Mother With U.S.-Born Teen With Leukemia Refused Entry at U.S. border, Told to 'Pray to God That He'll Take The Cancer Away'

A 14-year-old girl born in Raleigh, North Carolina, has been left to battle leukemia at Duke University Hospital without her mother at her side, after U.S. Customs and Border Protection (CBP) agents denied her mother entry into the country, reportedly telling her to try praying to god to "take the cancer away" instead.

Ixcell Sandoval Perez was living in Chiapas, Mexico, when she was diagnosed with leukemia, according to ABC 11.

Hoping to receive life-saving treatment in the U.S., she and her mother, Dalia Perez, traveled to the border, where they expected to be allowed to cross.

Despite Ixcell being a U.S. citizen, however, the family told rights group Solidarity Now that they were denied entry after being "detained and treated with callous disregard for two days."

"They took everything away from us," Dalia says in a video produced by Solidarity Now.

"They took us into a room. In the afternoon, they left us in a cold room but it was so cold and my daughter was feeling so sick," she said. "I pounded on the door and shouted for them to open it, but no. My child was so thirsty but no one would listen to me."

According to Solidarity Now, a relative living in the U.S. was able to travel to the border and get Ixcell across.

Dalia, however, was not allowed to enter the country, which Solidarity Now said was yet another case of the Trump administration separating a child from their parent at the border.

Now, Ixcell is reportedly receiving treatment at Duke University Hospital in Durham, North Carolina. However, she has had to do so without her mother at her side.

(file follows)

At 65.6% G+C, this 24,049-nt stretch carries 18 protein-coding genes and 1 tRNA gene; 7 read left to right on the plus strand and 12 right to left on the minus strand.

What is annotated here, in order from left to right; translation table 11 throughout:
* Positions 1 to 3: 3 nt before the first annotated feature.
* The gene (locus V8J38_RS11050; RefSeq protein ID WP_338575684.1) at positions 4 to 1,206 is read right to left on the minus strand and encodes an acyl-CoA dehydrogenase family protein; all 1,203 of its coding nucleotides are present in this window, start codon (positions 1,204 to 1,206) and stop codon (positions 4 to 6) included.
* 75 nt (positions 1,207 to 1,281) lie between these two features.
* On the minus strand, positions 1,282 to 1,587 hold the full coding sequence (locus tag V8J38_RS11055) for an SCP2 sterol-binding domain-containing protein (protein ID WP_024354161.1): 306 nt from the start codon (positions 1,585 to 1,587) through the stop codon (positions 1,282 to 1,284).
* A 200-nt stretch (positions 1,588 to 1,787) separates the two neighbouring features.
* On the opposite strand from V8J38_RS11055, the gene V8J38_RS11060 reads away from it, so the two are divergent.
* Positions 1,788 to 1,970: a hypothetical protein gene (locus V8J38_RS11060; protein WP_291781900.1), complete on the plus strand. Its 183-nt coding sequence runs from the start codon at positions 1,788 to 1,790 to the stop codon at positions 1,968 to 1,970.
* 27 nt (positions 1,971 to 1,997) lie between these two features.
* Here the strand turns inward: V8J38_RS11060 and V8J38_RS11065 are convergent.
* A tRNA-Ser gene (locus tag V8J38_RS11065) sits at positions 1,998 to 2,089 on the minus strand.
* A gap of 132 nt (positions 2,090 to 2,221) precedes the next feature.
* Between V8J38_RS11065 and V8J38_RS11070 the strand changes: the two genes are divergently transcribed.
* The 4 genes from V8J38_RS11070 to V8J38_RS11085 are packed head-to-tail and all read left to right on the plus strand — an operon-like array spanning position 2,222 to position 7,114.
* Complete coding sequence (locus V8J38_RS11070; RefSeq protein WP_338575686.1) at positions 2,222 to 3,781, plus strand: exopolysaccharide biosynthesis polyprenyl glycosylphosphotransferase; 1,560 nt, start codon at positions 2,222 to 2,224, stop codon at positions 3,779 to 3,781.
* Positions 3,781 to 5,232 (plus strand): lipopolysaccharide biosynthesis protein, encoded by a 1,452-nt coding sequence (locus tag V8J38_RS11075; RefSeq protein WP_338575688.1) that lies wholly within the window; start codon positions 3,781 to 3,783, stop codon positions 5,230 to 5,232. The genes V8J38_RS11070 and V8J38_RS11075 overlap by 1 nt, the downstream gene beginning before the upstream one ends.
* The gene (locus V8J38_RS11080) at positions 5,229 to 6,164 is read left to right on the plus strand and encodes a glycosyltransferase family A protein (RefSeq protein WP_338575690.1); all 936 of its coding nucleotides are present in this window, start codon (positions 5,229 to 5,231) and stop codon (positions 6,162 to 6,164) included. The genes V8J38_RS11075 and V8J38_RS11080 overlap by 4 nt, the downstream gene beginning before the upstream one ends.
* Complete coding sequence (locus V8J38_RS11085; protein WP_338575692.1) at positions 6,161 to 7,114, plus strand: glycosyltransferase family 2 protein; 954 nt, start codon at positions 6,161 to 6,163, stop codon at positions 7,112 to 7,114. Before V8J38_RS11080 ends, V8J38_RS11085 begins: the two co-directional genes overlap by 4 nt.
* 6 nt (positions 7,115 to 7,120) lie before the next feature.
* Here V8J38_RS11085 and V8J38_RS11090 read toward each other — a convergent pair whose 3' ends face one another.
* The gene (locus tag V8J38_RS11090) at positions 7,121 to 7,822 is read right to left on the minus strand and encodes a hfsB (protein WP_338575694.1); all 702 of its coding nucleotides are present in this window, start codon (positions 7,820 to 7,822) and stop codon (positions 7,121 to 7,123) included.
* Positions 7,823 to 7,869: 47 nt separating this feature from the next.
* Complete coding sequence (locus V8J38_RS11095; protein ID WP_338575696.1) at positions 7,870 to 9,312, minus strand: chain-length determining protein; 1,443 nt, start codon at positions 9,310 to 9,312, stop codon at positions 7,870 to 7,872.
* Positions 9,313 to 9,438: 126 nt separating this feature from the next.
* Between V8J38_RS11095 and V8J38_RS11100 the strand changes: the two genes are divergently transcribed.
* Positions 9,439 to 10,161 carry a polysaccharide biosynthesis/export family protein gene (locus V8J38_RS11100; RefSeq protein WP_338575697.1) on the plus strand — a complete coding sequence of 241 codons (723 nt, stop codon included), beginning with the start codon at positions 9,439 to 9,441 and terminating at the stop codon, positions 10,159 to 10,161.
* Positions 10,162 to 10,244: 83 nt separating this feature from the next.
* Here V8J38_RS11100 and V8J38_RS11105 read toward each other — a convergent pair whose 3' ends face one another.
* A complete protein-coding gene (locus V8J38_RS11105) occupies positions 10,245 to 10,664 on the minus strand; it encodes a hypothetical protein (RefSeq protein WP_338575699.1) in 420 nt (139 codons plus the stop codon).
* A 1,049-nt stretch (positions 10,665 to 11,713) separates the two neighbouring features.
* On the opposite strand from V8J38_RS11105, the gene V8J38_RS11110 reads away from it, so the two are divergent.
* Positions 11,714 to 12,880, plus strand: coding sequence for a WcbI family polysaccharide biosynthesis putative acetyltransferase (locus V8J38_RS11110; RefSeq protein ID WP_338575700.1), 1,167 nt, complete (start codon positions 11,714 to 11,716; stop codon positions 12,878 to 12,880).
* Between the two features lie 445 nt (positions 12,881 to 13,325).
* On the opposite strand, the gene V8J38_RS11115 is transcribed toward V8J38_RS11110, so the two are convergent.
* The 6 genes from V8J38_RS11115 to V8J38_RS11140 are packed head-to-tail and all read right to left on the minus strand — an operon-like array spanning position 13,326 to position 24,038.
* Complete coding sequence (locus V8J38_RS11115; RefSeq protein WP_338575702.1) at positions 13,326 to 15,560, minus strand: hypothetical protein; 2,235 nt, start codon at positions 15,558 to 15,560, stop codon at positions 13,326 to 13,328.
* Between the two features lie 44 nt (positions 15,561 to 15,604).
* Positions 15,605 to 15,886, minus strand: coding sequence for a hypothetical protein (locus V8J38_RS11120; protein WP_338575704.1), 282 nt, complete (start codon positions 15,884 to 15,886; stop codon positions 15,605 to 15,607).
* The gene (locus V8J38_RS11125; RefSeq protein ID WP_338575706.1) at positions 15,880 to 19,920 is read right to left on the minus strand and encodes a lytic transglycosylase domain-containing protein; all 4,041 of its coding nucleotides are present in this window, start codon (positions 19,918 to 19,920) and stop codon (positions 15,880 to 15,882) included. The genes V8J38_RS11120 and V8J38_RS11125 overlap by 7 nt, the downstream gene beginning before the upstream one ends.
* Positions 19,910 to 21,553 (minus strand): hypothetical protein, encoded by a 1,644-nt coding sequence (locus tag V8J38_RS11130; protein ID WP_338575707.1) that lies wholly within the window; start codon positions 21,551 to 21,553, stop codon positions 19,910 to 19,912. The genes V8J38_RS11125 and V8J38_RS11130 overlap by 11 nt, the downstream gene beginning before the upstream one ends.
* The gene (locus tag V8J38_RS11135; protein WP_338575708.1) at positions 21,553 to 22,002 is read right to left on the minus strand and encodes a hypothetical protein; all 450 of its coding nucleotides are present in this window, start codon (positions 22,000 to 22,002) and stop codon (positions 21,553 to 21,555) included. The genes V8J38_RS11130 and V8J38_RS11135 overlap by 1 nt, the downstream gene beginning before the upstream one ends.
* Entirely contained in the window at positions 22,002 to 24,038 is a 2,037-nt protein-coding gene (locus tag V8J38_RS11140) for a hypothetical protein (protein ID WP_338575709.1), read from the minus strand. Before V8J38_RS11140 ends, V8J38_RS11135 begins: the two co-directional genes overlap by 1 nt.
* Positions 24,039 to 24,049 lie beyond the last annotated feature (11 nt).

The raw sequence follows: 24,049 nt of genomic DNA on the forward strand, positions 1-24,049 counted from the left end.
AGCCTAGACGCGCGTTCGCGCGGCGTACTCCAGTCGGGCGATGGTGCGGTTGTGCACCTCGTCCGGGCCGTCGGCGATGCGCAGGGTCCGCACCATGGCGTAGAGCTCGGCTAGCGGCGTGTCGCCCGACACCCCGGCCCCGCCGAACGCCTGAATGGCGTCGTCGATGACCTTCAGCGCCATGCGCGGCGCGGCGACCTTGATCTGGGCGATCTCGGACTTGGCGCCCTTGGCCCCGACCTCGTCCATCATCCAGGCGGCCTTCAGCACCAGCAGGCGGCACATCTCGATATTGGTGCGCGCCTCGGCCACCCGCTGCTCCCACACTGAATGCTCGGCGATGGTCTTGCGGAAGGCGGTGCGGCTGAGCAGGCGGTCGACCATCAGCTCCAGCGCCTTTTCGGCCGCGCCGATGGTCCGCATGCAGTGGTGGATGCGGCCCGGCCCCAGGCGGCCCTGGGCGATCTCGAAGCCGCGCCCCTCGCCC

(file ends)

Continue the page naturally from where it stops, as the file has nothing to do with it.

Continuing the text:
"It's not easy to be here without her," Ixcell says in the Solidarity Now video. "It's not easy to have her so far away."

After learning about the family's situation, Democratic North Carolina Rep. David Price has written a letter to CBP, asking that Dalia be allowed to cross the border to be with her child.

"You need look no further than the situation of 14-year-old Ixcell Perez, a U.S. citizen in Raleigh battling leukemia while separated from her mother in Mexico, to see that our immigration system is broken," Price said in a statement sent to Newsweek.

"In this heartbreaking case, I have asked immigration officials to use discretionary tools at their disposal—such as waivers and emergency humanitarian parole—to end this unnecessary suffering and reunite mother and daughter during cancer treatment."

While CBP did not immediately respond to a request for comment from Newsweek, in a statement to ABC11, an agency spokesperson said that "generally, applicants for admission into the United States could qualify for various types of benefits offered by the U.S. government."

"U.S. Customs and Border Protection (CBP) is not the only agency that issues paroles," they said, however. "And in this case, it could be appropriate for individual to reach out to Immigration and Customs Enforcement (ICE), and or U.S. State Department."

It is unclear whether Ixcell's family has tried to present her case to ICE or the State Department.

In a statement provided to Solidarity Now National Nurses United (NNU) Executive Director Bonnie Castillo weighed in on the case, saying "nurses know how important it is to have a loved one at your side when you struggle through a difficult treatment like this."

"By blocking her mother at the border, this Administration is causing harm and lasting trauma to both the child and mother," Castillo said. "The pain of Ixcell's illness is being compounded by the added stress of being separated from her mother. The last thing a child needs is this kind of toxic stress when she should be saving all of her physical and emotional strength to fight her cancer."

Activists protest outside the Marriott Marquis hotel where the U.S. Customs and Border Protection were holding their annual trade symposium on July 23, 2019 in Chicago, Illinois. CBP is facing scrutiny after the mother of a teenager with leukemia was denied entry at the U.S. border. Scott Olson/Getty

This article has been updated with a statement from Rep. David Price (D-NC).